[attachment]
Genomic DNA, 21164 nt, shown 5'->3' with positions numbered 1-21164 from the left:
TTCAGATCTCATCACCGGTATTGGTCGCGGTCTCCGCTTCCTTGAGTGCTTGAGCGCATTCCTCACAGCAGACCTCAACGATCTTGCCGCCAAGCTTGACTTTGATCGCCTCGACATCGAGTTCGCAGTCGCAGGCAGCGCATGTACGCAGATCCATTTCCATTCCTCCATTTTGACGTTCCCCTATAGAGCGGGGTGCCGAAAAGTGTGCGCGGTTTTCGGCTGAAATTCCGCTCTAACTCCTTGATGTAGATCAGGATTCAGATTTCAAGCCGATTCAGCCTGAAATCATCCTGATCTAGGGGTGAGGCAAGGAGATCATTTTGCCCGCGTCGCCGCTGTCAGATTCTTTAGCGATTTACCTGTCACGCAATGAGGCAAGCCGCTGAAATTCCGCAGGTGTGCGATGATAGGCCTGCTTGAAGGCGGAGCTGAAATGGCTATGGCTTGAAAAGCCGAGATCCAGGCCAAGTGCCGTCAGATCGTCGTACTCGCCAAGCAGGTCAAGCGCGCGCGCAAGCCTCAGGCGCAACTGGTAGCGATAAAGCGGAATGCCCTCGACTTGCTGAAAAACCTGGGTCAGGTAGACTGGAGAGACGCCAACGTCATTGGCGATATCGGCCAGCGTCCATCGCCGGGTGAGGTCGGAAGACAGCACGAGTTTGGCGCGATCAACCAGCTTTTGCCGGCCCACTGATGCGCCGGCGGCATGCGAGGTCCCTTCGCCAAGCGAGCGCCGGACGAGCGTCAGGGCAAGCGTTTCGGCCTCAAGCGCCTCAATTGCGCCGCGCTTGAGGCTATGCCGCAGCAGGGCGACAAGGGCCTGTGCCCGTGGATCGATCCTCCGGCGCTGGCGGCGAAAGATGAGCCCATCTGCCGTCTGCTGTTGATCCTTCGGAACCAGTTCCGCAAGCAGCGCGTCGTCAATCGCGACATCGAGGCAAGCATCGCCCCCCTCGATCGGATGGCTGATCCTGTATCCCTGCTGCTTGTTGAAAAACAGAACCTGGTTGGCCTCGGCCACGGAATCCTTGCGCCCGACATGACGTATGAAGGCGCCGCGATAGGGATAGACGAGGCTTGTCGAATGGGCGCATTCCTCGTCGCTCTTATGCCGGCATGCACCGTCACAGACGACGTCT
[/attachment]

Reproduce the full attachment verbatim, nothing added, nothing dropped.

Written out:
Genomic DNA, 21164 nt, shown 5'->3' with positions numbered 1-21164 from the left:
TTCAGATCTCATCACCGGTATTGGTCGCGGTCTCCGCTTCCTTGAGTGCTTGAGCGCATTCCTCACAGCAGACCTCAACGATCTTGCCGCCAAGCTTGACTTTGATCGCCTCGACATCGAGTTCGCAGTCGCAGGCAGCGCATGTACGCAGATCCATTTCCATTCCTCCATTTTGACGTTCCCCTATAGAGCGGGGTGCCGAAAAGTGTGCGCGGTTTTCGGCTGAAATTCCGCTCTAACTCCTTGATGTAGATCAGGATTCAGATTTCAAGCCGATTCAGCCTGAAATCATCCTGATCTAGGGGTGAGGCAAGGAGATCATTTTGCCCGCGTCGCCGCTGTCAGATTCTTTAGCGATTTACCTGTCACGCAATGAGGCAAGCCGCTGAAATTCCGCAGGTGTGCGATGATAGGCCTGCTTGAAGGCGGAGCTGAAATGGCTATGGCTTGAAAAGCCGAGATCCAGGCCAAGTGCCGTCAGATCGTCGTACTCGCCAAGCAGGTCAAGCGCGCGCGCAAGCCTCAGGCGCAACTGGTAGCGATAAAGCGGAATGCCCTCGACTTGCTGAAAAACCTGGGTCAGGTAGACTGGAGAGACGCCAACGTCATTGGCGATATCGGCCAGCGTCCATCGCCGGGTGAGGTCGGAAGACAGCACGAGTTTGGCGCGATCAACCAGCTTTTGCCGGCCCACTGATGCGCCGGCGGCATGCGAGGTCCCTTCGCCAAGCGAGCGCCGGACGAGCGTCAGGGCAAGCGTTTCGGCCTCAAGCGCCTCAATTGCGCCGCGCTTGAGGCTATGCCGCAGCAGGGCGACAAGGGCCTGTGCCCGTGGATCGATCCTCCGGCGCTGGCGGCGAAAGATGAGCCCATCTGCCGTCTGCTGTTGATCCTTCGGAACCAGTTCCGCAAGCAGCGCGTCGTCAATCGCGACATCGAGGCAAGCATCGCCCCCCTCGATCGGATGGCTGATCCTGTATCCCTGCTGCTTGTTGAAAAACAGAACCTGGTTGGCCTCGGCCACGGAATCCTTGCGCCCGACATGACGTATGAAGGCGCCGCGATAGGGATAGACGAGGCTTGTCGAATGGGCGCATTCCTCGTCGCTCTTATGCCGGCATGCACCGTCACAGACGACGTCT